By Andy May
This post is a follow up to my previous post on biofuels, here we discuss the impact of biofuels on food prices in more detail. Ethanol has been produced in large quantities in the United States for fuel since 1978. That was the year the Congress passed the Energy Tax Act (Tyner 2008) which provided for a 40 cent per ethanol gallon exemption to the gasoline excise tax. This tax exemption for ethanol was increased to fifty cents in 1982.
Guest post by Renee Hannon
This post examines regional temperature reconstructions during the past several thousand years relative to different baselines and the responses of end member deviants, the Arctic and Antarctic polar extremes. And it’s a quite interesting tug of war.
By Andy May
A reader has pointed out that many of the links in my 2016 post on the Exxon-Mobil Climate Papers are busted. This means that the documents have been removed from the internet or moved to another location. I had copies of many of the documents on my hard drive, so I’ve uploaded them and the links to them are below.
First some helpful links to my original posts:
ExxonMobil sues Massachusetts Attorney General
The Exxon Climate Papers
The supporting documents that I could find:
The court case articles
The Exxon Internal memos
The Exxon peer-reviewed papers
Exxon Mobil and Free Speech
Finally, another useful link to and article on ExxonMobil’s court win.
By Andy May
h/t Willie Soon
Steve Milloy is the publisher of junkscience.com and trained as a lawyer and biostatistician. He was “lauded” as one of the top ten “climate deniers” by George Monbiot at the Guardian. Milloy has filed a shareholder proposal with Exxon-Mobil insisting that they account for their “greenwashing” activities that are not required by law. He defines greenwashing as expenditures that are supposed to be environment-related but are actually undertaken to improve the company’s public image. These insincere green activities waste shareholder money, deceive shareholders and the public.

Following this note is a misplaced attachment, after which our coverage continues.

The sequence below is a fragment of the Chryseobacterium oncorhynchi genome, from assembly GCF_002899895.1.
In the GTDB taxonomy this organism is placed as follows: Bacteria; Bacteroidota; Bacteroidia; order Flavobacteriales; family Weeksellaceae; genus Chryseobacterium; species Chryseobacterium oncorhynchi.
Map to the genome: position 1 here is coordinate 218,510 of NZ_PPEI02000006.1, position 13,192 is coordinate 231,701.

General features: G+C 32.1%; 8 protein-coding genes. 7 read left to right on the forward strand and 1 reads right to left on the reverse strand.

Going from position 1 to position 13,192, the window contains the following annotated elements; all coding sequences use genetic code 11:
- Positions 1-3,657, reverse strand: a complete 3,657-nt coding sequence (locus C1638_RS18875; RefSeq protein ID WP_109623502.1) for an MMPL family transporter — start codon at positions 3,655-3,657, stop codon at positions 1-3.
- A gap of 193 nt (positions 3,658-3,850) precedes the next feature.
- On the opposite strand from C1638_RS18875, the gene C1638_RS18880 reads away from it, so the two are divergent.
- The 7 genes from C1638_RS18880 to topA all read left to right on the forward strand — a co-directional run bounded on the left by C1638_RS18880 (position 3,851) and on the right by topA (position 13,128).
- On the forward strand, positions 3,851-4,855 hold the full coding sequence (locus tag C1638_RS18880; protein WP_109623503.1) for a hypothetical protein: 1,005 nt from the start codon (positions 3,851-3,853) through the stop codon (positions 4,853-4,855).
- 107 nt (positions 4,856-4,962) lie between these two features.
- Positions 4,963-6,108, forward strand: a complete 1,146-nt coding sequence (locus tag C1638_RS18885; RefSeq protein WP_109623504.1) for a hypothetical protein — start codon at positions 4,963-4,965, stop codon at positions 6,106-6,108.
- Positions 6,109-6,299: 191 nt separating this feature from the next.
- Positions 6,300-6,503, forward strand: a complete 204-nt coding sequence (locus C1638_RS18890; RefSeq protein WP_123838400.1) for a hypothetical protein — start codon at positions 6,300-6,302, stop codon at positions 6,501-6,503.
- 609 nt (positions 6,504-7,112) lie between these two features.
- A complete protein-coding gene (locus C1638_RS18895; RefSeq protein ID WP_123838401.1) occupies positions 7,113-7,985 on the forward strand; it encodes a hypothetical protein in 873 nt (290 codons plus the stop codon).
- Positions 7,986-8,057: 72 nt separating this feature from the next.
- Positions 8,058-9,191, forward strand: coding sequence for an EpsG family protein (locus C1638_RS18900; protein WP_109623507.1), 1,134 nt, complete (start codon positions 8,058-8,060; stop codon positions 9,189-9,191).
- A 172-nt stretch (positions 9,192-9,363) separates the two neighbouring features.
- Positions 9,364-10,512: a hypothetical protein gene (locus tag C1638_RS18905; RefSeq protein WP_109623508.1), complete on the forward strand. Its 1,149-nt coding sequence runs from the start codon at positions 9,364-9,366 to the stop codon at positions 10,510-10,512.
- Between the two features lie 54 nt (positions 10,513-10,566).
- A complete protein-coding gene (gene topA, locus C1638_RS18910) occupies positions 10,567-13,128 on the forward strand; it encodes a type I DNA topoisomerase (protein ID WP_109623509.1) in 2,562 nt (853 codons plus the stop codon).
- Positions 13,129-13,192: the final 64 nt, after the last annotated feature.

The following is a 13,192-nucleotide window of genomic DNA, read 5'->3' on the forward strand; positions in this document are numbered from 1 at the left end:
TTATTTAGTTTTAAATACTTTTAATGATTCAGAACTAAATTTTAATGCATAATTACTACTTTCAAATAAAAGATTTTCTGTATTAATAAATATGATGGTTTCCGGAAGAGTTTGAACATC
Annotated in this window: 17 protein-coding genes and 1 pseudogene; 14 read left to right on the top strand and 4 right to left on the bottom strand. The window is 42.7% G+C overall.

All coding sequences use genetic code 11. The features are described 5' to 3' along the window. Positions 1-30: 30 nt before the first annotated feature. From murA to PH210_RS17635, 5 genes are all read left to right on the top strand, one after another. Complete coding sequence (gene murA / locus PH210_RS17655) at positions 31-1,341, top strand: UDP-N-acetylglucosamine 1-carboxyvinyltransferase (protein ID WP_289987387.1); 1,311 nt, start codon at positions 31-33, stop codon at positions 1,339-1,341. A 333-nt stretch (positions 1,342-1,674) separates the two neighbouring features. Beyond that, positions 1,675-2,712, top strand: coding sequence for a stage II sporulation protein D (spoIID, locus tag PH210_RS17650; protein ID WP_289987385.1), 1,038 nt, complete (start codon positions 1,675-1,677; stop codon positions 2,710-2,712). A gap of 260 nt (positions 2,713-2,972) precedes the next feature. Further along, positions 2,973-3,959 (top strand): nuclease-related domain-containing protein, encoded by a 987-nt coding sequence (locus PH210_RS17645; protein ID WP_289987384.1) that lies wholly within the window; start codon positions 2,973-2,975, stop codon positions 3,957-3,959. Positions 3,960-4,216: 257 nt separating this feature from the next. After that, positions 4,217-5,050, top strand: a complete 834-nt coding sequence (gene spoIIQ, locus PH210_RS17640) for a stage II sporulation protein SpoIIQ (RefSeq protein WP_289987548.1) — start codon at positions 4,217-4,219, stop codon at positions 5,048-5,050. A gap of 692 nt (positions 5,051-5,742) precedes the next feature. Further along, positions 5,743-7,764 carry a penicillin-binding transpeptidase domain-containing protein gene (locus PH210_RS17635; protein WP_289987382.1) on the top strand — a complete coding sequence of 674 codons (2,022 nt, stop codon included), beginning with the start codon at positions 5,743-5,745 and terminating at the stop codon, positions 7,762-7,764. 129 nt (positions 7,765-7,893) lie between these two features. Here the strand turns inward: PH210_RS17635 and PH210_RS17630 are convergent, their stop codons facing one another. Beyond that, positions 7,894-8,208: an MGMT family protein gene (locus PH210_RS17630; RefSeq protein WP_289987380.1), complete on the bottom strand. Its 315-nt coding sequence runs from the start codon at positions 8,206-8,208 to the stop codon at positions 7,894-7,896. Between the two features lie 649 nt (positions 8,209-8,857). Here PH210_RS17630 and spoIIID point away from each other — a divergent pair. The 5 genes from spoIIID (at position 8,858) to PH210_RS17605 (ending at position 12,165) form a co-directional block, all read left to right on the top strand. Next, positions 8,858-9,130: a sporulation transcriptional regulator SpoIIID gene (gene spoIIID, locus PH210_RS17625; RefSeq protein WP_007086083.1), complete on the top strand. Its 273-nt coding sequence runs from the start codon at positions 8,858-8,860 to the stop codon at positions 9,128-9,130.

Exxon Mobil submitted a request to the SEC to exclude Milloy’s proposal from the shareholder meeting, scheduled for May 27, 2020. The SEC ruled in Milloy’s favor as you can see in Figure 1.
Figure 1. SEC summary of their decision, they turned down Exxon Mobil’s request to exclude Milloy’s proposal. Source: SEC.
Exxon-Mobil management has long been divided on the risks of climate change, as I have written here. But, the risks of human-caused climate change have been investigated by thousands of researchers, worldwide, since 1979 and they have uncovered nothing significant. The only solid impacts of human-caused global warming or climate change uncovered are positive, as seen here.
Greenwashing by Exxon-Mobil, sends the wrong signal to the public and the environmentalists. They use it as a club to beat the fossil fuel industry, saying “See climate denier, even the largest private fossil-fuel producer agrees with us!” As a long-time Exxon-Mobil shareholder and a past Exxon employee, I will vote with Milloy and against Exxon-Mobil in May. Exxon-Mobil should stand up for itself and what is right.
By Andy May